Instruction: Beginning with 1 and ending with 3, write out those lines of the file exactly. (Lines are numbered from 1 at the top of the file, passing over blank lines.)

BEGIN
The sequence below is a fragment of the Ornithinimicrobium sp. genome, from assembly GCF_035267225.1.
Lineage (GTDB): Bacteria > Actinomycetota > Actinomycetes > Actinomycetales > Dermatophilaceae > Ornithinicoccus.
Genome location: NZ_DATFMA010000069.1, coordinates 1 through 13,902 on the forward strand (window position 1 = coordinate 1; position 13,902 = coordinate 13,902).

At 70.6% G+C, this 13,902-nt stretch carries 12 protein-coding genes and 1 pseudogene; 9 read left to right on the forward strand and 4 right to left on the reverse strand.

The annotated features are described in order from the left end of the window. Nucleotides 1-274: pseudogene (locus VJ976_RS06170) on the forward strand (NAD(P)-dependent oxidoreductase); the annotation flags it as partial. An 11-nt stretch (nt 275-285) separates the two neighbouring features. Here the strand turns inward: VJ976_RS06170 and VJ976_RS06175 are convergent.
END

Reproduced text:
The sequence below is a fragment of the Ornithinimicrobium sp. genome, from assembly GCF_035267225.1.
Lineage (GTDB): Bacteria > Actinomycetota > Actinomycetes > Actinomycetales > Dermatophilaceae > Ornithinicoccus.
Genome location: NZ_DATFMA010000069.1, coordinates 1 through 13,902 on the forward strand (window position 1 = coordinate 1; position 13,902 = coordinate 13,902).